After a more than two-month absence on the House network, administrators have reversed a ban on the popular music streaming program in the Capitol and House office buildings.
House aides familiar with the situation said that Spotify worked with the House Chief Administrator’s Office to change how the program delivers music when it is used over the House network. The change took effect last week.
“They modified some of their technology so the program no longer utilizes peer-to-peer technology,” said another staffer.
The House has long prohibited programs that use peer-to-peer networks in order to prevent illegal file sharing over the House network and avoid viruses from infecting government computers.
In January, House officials banned Spotify from the network and said they would work with the company to address security concerns.
The decision brought jeers from a Spotify spokesman, who told Politico at the time that, “It is a sad day when a few bureaucrats can block our nation’s leadership from enjoying free, secure access to over 20 million songs.”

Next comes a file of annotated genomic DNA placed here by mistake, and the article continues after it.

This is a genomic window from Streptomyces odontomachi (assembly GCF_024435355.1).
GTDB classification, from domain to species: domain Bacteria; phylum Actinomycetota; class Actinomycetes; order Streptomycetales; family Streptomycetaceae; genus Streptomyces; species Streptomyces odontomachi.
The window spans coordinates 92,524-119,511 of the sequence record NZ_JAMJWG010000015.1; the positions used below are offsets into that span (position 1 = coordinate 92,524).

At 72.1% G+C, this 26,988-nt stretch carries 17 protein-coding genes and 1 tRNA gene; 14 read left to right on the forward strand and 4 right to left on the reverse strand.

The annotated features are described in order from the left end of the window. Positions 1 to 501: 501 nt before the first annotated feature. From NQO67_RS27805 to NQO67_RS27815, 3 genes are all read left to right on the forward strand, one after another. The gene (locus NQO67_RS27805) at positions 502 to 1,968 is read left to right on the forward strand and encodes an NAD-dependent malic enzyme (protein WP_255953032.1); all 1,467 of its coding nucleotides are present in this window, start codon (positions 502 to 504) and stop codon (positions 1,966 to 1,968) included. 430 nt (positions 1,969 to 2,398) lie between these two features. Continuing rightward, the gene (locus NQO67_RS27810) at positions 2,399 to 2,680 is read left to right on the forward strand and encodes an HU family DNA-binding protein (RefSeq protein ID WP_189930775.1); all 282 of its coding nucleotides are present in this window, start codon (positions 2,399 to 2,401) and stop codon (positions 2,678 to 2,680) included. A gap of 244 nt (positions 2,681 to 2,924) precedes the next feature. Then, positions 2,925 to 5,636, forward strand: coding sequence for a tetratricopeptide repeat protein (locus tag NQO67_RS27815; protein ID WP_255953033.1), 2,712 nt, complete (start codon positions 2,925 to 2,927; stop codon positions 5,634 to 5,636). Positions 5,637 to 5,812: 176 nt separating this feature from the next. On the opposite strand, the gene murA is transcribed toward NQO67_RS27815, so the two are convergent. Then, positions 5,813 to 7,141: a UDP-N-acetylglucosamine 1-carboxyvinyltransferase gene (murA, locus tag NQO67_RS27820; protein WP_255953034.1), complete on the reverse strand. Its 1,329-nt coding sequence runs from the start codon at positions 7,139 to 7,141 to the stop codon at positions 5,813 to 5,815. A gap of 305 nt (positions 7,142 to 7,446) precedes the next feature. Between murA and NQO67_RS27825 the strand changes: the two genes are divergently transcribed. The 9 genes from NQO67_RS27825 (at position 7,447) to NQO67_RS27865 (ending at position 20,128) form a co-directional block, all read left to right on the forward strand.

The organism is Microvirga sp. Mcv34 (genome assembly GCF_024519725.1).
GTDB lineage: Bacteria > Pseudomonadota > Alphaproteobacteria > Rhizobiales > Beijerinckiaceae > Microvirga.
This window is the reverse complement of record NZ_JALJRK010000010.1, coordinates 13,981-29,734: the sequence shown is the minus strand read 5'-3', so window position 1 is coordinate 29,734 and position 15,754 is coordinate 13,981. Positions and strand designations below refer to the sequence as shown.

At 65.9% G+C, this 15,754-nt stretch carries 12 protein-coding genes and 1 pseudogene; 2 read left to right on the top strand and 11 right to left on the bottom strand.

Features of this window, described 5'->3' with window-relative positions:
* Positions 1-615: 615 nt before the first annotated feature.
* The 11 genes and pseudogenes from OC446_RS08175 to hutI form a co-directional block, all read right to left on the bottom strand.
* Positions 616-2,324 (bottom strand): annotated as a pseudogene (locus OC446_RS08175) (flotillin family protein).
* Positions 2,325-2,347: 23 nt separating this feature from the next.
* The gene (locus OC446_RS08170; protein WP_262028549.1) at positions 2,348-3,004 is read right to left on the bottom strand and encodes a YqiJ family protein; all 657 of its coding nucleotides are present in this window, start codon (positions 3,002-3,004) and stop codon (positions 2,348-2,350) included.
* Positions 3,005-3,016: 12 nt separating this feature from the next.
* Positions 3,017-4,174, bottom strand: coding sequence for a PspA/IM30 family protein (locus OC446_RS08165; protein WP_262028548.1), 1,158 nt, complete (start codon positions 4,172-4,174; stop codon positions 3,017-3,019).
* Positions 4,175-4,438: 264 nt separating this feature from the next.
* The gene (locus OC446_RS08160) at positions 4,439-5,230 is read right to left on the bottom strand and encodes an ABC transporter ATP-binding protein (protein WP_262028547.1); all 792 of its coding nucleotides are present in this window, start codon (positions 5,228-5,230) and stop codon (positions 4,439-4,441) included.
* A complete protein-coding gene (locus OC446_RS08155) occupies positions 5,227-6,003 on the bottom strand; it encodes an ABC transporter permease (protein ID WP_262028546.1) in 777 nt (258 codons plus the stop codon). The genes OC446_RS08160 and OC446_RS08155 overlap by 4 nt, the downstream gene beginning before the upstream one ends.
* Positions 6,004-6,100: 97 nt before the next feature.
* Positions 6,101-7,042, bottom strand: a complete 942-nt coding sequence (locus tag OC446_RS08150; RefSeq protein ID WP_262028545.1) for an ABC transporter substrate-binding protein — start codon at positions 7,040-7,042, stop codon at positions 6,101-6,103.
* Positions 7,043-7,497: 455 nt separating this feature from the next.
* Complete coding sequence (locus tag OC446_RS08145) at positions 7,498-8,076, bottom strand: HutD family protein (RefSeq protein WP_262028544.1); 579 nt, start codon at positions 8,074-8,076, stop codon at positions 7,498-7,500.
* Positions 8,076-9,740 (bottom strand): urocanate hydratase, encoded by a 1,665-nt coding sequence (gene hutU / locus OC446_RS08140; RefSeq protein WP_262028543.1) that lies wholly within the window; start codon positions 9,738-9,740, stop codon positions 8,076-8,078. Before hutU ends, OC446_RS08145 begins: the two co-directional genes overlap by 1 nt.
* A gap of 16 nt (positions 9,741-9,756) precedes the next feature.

Majority Leader Eric Cantor, R-Va., also sounded off, tweeting, “House blocked Spotify? It is a legal music service that should be allowed. Pandora, YouTube, iTunes, Spotify ... Let the music flow.”
Before Spotify was launched, the ban also extended to video chat programs such as Skype and ooVoo. In 2011, member outcry and security modifications led to offices being able to use those programs.
Spotify did not immediately return a request for comment.
Terri Henderson, 6, center, whose mother is El Salvador, attends a rally with members of Congress at Union Station's Columbus Circle to announce the Restore Opportunity, Strengthen, and Improve the Economy (ROSIE) Act on July 29, 2014. The legislation provides incentives for government contractors to pay a living wage and other benefits that would help low-income workers.